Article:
He touts himself as a straight talker, man of the people and enemy of the establishment. Except when he’s working for RTE or the biggest media groups in the country. On the radio, he’s scathing of public figures until they appear on the show, where the sound of him performing fellatio upon them can be quite stomach churning. And don’t let him talk to anyone vaguely famous from across the water: He’ll pull that “You and I have been long enough in this game…” lark in a nauseous attempt to put himself on an equal standing with people who have no idea who he is.
In short, his slogan should be quite simply: I say the establishment disgusts me, but I have my price. Which is probably a good thing, given the amount of Columbian marching powder he vacuums up on a weekly basis. His anti-establishment credentials are best summed up by the theme of an ad that once appeared in a newspaper for a phone sex line: “I’m not gay, but I think the guy sucking my cock might be.”
Posted by Jason O on Mar 10, 2011 in Election 2011
, Irish Politics
I’m not going to bother talking too much about Enda’s new cabinet, as I don’t have much interest in the Irish “Who is up, who is down” thing. He’s gone for experience over youth, which is fair enough. He’s appointed fewer women ministers than under the “conservative” FF/PD coalitions, which must be slightly awkward for Labour, but it’s not a huge deal. He also missed an opportunity for a symbolic “New Politics” appointment of an outside technocrat through the Seanad, but maybe he’ll do something with the junior ministers. But at the moment it looks a bit stale as a government, like a really exciting 1987 cabinet.
Shane Ross, Joe Higgins and Ming suggest that they might be worth keeping in the House. Richard Boyd Barrett and Clare Daly could learn a lot from Joe, in terms of humour (His “There’s two of us in it, Taoiseach” remark to Bertie about Bertie’s socialism counts as one of the all time greats) but also, in RBB’s case, in sartorial style. Joe dresses smartly without being flash, whereas RBB looked like he was about to address a Kazakh tractor factory. His humourless hectoring and Single Transferable Speech will wear us all out soon enough. Ross has “Parliamentarian” stamped all over him and is almost certainly going to be a pain in the arse to the government front bench, which is exactly what he’s there for, and Ming has a refreshing honesty about him. I suspect Mick Wallace, from his lacklustre performance today, could burn out very quickly indeed.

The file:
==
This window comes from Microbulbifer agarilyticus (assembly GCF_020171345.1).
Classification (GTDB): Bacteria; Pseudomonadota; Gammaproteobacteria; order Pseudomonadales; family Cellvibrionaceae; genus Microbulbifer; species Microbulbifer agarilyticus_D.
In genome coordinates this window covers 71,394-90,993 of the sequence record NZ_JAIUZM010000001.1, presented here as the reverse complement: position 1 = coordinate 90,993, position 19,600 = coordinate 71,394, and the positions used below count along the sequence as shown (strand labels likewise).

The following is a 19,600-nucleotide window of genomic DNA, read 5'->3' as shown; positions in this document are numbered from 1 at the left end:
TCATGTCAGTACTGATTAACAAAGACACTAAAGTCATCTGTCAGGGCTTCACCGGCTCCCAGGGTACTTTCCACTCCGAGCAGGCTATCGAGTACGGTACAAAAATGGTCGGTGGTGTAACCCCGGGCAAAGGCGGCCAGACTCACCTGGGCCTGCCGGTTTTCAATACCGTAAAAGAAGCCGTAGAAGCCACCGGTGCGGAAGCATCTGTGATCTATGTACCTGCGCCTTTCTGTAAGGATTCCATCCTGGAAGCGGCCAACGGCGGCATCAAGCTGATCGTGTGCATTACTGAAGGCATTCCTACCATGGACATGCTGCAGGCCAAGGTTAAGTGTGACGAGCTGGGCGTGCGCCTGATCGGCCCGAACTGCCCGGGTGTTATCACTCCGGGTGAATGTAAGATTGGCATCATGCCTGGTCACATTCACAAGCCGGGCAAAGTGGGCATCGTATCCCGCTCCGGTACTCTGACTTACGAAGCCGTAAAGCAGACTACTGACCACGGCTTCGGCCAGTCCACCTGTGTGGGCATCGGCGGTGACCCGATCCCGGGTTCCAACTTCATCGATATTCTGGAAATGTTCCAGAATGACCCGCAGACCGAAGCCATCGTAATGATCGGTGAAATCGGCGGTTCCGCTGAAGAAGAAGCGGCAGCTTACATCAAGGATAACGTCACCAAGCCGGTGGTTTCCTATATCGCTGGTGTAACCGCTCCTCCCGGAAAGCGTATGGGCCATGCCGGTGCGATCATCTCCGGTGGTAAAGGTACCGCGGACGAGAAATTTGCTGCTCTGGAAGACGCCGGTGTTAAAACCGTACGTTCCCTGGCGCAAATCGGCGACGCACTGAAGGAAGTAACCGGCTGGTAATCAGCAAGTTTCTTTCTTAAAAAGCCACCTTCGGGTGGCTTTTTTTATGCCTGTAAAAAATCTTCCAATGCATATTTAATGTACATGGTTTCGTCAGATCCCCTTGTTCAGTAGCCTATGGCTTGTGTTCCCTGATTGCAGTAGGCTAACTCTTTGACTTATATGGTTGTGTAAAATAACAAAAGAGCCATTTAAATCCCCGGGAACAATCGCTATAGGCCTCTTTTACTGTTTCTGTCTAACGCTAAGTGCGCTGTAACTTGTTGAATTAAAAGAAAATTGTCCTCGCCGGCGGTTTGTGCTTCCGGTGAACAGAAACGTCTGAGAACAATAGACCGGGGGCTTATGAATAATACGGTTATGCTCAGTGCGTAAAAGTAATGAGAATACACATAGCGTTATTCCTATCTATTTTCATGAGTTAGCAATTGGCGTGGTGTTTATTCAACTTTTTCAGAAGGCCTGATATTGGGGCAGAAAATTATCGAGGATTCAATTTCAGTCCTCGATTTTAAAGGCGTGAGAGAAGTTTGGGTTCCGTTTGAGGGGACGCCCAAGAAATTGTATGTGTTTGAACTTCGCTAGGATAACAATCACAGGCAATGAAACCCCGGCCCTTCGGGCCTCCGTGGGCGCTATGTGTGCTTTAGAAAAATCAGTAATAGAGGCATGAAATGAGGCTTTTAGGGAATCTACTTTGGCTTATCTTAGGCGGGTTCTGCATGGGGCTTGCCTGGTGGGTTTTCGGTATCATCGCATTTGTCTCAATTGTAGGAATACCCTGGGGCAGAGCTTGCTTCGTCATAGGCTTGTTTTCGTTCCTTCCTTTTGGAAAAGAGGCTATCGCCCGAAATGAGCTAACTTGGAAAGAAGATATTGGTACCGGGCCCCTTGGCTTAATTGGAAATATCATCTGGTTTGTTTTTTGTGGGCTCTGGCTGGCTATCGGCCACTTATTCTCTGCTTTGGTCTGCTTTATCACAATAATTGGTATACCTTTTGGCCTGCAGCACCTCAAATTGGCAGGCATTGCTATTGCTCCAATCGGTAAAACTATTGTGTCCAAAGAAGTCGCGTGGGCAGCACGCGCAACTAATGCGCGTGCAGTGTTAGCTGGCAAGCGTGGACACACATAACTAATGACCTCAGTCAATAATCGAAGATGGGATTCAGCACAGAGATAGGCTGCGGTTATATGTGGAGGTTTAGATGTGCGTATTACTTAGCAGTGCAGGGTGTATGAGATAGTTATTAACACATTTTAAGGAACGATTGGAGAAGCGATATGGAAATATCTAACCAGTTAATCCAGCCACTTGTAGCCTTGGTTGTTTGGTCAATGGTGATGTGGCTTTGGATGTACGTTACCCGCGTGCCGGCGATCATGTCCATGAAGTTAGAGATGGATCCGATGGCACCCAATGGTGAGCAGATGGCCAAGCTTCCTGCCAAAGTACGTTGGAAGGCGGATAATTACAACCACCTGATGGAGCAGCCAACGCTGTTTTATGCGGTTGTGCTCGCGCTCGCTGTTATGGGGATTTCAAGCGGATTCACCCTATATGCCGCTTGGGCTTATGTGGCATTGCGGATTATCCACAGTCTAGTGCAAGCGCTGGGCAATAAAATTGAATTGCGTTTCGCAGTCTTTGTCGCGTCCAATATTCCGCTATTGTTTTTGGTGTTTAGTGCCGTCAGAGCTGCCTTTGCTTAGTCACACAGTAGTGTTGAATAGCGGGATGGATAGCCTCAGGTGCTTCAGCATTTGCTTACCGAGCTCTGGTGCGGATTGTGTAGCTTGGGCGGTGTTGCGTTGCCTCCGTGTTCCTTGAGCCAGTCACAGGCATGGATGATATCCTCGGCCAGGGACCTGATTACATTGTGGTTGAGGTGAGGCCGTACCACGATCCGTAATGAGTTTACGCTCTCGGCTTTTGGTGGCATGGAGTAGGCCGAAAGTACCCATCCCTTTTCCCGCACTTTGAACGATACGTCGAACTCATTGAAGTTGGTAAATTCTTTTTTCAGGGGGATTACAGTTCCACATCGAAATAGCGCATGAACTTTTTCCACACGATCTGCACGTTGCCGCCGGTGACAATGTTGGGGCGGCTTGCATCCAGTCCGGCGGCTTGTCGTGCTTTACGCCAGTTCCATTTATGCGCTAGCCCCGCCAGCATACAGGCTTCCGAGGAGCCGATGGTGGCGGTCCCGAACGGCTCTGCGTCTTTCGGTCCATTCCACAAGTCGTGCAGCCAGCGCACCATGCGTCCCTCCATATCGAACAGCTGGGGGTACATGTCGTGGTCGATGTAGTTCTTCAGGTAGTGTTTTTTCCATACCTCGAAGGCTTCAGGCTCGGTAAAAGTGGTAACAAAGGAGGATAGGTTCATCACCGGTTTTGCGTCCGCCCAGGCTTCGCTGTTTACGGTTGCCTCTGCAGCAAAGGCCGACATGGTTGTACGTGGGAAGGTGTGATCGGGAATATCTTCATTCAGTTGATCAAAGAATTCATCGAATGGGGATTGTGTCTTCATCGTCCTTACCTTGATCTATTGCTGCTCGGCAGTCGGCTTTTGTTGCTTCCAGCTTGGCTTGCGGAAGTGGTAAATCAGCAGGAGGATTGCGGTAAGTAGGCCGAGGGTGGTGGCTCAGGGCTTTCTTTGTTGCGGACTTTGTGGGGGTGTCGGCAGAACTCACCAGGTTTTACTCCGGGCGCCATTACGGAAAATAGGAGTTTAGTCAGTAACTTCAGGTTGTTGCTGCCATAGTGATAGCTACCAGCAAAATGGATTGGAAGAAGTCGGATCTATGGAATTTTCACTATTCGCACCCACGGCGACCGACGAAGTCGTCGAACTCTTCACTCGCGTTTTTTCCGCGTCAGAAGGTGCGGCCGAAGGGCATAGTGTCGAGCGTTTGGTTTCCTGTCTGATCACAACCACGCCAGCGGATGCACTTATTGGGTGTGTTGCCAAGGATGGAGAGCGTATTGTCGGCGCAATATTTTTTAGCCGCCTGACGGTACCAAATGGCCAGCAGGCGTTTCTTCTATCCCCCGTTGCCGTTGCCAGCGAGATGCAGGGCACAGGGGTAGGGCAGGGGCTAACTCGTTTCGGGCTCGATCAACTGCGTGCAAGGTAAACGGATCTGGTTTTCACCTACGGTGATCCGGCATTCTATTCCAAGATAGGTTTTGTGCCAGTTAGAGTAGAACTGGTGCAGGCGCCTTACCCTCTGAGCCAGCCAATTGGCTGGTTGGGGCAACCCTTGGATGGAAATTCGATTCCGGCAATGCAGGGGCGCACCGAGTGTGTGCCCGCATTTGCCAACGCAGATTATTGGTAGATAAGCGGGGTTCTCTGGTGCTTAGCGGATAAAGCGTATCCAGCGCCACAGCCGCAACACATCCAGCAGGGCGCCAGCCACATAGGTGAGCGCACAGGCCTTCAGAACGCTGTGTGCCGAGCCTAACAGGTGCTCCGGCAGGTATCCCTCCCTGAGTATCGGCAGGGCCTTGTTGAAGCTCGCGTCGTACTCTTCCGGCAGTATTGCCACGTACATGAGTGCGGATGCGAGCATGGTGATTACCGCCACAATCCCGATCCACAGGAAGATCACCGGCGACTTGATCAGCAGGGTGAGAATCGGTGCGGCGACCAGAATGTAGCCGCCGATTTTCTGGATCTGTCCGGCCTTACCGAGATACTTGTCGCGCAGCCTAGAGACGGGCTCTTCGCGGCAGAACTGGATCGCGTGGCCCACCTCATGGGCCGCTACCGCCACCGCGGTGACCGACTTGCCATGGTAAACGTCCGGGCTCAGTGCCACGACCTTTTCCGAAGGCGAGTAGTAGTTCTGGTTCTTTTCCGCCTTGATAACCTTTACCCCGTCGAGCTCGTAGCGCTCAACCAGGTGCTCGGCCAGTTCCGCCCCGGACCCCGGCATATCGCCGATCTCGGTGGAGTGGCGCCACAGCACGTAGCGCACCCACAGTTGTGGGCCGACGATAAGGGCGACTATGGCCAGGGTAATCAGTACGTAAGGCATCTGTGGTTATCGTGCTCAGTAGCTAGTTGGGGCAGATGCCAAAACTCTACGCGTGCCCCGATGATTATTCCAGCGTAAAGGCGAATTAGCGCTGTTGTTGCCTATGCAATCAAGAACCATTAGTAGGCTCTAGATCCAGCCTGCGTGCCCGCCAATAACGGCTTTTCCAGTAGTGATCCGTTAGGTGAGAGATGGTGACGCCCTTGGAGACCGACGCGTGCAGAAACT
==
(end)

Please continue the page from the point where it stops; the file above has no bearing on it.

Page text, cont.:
Gerry Adams seems determined to kick off early as de facto leader of the opposition, forcing Micheal to parry him. That’ll be fun.
I was thrown by Michael Healy-Rae’s combover, as it’s been so long since I’ve seen one. Is it a branding thing? Or has he never heard of Jean-Luc Picard or Grant Mitchell?
Finally, Enda looked the part, and his steely responses to Micheal shows that, just maybe, the office maketh the man.
Posted by Jason O on Mar 9, 2011 in Election 2011
, Irish Politics
There is nothing the Irish like more than a good betrayal. As a people, the idea of being screwed over by someone else, whether it is the British, the banks, the IMF or our own potatoes, delivers in us a masochistic pleasure, allowing us to believe ourselves to not be masters of our own destiny, but instead, the pitiful plaything of other greater forces. Many an Irishman gets no greater pleasure than, as the jackboot of the oppressor pushes his face into the cold wet soil, he gives the oppressor the dirtiest scowl he has ever received! Let him go back to his big house and better living standards knowing that we have scrabbled in our own filth and shook our fist in his direction (when he wasn’t looking, of course)!
Already, yesterday, before the new government has even been sworn in, I encountered someone who is “disappointed” with the new government. Before they are even the new government! Yet even as I dismissed the criticism, I know in my own heart that I’m just waiting to be disappointed by Enda and Co. Not by their inability to transform the country’s economic situation, which is something over which they will only have limited control, but that shadow over the face moment when they become the establishment and step quietly away from the stuff they spoke with passion about in opposition. I’m waiting for that moment when they start to actively sabotage political reform, or at worst defang it so that it becomes meaningless. Watch as local government reform gradually gets watered down, or as the constitutional convention gets packed with people who are all for putting symbolic stuff into the constitution, but don’t change the voting system or the balance between voters and the state. Watch as the Dail remains answerable to the Government, not the other way around.